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Securus hacked after reports cops used it for tracking location

A hacker swiped 2,800 logins and passwords from Securus, the company Sen. Ron Wyden, D-Ore., recently pilloried for letting law enforcement track phones.

The hacker at the very least snatched a spreadsheet that housed the data, according to Motherboard report.

The breach occurred on the heels of Wyden asking the Federal Communications Commission (FCC) to investigate the wireless carriers that allow law enforcement to have “unrestricted access to the location data” of their customers after a former Missouri sheriff was indicted for, among other things, tracking the cell phones of numerous persons, including some state troopers, without the benefit of a court order. 

“This breach is another example of how supply-chain partners can impact your risk posture. There's a high likelihood that the credentials used by law enforcement for their Securus login are also used in other places by the same individuals,” said Tim Erlin, vice president of product management and strategy at Tripwire. “That means the accessed data is valuable not only as standard ‘personal data,' but potentially for access to law enforcement services.”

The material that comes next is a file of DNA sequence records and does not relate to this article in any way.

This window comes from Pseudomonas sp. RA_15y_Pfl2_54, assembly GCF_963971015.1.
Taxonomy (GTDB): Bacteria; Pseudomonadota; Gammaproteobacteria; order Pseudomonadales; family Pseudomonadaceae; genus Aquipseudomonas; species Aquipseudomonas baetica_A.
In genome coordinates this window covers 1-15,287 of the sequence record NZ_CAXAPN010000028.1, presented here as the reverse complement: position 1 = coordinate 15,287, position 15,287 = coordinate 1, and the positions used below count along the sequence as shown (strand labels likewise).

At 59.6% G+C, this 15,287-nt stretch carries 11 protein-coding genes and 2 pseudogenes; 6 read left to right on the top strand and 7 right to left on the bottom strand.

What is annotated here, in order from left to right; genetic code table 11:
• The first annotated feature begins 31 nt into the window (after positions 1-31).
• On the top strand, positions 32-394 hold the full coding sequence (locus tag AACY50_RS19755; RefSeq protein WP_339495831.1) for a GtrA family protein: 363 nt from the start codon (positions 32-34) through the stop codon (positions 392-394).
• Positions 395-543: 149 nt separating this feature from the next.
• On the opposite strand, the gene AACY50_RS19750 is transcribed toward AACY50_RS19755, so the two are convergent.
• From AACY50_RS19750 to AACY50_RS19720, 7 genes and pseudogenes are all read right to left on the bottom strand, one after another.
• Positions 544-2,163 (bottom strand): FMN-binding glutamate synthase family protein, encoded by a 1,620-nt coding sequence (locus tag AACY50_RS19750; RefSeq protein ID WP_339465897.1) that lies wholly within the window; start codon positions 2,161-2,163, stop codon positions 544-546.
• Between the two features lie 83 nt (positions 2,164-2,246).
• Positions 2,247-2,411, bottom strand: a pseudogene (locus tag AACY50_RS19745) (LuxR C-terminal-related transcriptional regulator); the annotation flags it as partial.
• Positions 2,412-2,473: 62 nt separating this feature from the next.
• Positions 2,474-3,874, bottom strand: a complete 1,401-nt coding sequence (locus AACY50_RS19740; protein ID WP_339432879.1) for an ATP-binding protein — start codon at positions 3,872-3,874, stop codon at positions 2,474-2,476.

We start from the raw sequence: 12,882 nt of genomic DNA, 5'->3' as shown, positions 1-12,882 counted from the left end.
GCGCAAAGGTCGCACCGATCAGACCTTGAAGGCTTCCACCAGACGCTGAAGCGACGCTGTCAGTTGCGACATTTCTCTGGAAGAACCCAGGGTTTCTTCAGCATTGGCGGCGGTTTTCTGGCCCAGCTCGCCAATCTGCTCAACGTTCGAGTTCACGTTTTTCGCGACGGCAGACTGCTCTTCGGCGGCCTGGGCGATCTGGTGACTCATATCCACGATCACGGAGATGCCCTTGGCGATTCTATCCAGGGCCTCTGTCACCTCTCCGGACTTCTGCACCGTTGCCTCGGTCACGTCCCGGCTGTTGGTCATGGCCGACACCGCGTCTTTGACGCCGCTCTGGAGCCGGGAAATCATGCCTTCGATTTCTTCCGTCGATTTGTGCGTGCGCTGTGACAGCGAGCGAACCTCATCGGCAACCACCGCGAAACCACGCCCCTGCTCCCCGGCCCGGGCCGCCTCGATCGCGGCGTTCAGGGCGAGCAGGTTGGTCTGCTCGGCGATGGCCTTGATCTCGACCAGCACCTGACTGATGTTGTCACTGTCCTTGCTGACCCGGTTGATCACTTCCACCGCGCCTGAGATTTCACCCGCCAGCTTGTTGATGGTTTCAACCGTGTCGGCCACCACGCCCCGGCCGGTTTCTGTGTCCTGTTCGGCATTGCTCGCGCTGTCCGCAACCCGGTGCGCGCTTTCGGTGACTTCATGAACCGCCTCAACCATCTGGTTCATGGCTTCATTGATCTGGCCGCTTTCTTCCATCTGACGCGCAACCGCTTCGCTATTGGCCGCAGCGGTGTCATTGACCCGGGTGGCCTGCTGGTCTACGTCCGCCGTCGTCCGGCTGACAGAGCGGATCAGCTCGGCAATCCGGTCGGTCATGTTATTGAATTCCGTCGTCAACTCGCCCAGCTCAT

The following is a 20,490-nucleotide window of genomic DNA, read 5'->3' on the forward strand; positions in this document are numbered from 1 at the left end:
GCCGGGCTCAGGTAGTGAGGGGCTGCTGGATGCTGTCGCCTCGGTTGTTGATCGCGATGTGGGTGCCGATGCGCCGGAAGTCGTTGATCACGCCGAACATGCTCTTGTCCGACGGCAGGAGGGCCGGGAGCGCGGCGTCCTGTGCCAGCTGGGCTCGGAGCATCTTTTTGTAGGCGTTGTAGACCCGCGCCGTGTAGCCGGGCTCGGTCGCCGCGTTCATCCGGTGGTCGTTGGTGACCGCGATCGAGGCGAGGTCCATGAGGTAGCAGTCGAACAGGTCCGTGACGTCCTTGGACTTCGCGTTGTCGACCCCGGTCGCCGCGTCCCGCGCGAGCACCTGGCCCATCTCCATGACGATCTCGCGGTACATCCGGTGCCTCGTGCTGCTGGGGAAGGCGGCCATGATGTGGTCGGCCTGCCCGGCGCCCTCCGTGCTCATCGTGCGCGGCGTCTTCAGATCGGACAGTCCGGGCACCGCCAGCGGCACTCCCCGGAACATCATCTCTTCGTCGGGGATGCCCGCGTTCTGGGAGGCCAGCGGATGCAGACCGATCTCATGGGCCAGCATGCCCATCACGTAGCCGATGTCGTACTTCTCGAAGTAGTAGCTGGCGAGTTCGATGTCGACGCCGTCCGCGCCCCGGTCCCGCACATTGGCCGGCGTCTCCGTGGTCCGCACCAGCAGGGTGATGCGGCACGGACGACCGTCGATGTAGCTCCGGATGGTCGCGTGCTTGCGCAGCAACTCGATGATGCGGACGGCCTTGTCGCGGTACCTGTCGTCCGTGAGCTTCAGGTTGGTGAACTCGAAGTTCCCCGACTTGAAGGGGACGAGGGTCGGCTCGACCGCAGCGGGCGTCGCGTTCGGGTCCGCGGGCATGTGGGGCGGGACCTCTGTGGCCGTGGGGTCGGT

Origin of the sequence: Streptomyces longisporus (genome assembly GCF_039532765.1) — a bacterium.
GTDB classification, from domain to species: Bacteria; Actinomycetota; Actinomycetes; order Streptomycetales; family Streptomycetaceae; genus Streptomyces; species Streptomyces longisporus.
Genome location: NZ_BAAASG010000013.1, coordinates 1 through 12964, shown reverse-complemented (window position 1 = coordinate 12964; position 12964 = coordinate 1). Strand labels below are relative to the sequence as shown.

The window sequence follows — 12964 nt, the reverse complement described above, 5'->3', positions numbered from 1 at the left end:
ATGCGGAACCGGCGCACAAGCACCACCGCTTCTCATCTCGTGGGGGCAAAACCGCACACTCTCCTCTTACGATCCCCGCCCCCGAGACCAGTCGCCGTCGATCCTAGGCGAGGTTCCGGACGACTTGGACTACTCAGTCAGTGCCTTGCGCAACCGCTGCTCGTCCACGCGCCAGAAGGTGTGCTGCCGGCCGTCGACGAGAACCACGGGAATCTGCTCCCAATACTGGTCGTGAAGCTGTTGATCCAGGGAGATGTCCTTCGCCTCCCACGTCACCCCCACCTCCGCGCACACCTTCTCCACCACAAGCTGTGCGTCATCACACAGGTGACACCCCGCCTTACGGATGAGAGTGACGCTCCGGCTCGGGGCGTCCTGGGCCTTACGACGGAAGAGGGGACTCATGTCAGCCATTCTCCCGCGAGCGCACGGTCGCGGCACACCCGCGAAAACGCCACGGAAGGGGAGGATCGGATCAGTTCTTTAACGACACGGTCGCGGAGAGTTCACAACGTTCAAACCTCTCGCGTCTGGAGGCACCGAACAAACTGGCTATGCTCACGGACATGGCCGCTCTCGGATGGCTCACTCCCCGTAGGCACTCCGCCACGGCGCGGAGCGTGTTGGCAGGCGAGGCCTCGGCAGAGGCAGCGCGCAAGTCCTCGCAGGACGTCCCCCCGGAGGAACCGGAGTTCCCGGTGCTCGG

Ben Johnson, CTO and co-founder of Obsidian Security, took Securus to task for its flagging security posture. “Any company that handles this level of sensitive information that doesn't have security prioritized is doing their customers a disservice,” said Johnson.

Noting the lucrativeness of the information to which location aggregators hold the keys, companies that trade that kind of information “should expect to be targeted by groups with nation-state level capabilities,” Johnson said. “Knowing this, it's deeply disappointing to see Securus be this lax and unsophisticated with their security to the point that usernames, email addresses and hashed passwords were stored in spreadsheets.”

Wyden Friday pointed to the Securus hack and reports that four major wireless carriers were selling real-time location data to data aggregator LocationSmart whose buggy website allowed anyone to track another person's location, tweeting “If the @FCC refuses to act after this revelation then future crimes against Americans will be on the commissioners' heads.”

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